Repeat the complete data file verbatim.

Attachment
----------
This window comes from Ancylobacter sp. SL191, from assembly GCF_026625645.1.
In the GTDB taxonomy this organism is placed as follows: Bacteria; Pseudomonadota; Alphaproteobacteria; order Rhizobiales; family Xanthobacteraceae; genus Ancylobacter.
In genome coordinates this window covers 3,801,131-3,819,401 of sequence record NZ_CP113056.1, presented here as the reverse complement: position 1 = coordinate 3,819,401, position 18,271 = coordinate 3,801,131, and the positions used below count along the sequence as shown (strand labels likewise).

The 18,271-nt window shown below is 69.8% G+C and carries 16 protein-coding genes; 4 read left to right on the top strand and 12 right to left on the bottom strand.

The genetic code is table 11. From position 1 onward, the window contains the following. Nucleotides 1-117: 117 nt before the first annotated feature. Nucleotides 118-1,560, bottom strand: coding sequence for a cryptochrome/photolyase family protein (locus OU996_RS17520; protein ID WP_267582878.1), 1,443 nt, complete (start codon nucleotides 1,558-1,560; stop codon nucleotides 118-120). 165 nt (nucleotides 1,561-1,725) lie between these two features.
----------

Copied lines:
This window comes from Ancylobacter sp. SL191, from assembly GCF_026625645.1.
In the GTDB taxonomy this organism is placed as follows: Bacteria; Pseudomonadota; Alphaproteobacteria; order Rhizobiales; family Xanthobacteraceae; genus Ancylobacter.
In genome coordinates this window covers 3,801,131-3,819,401 of sequence record NZ_CP113056.1, presented here as the reverse complement: position 1 = coordinate 3,819,401, position 18,271 = coordinate 3,801,131, and the positions used below count along the sequence as shown (strand labels likewise).

The 18,271-nt window shown below is 69.8% G+C and carries 16 protein-coding genes; 4 read left to right on the top strand and 12 right to left on the bottom strand.

The genetic code is table 11. From position 1 onward, the window contains the following. Nucleotides 1-117: 117 nt before the first annotated feature. Nucleotides 118-1,560, bottom strand: coding sequence for a cryptochrome/photolyase family protein (locus OU996_RS17520; protein ID WP_267582878.1), 1,443 nt, complete (start codon nucleotides 1,558-1,560; stop codon nucleotides 118-120). 165 nt (nucleotides 1,561-1,725) lie between these two features.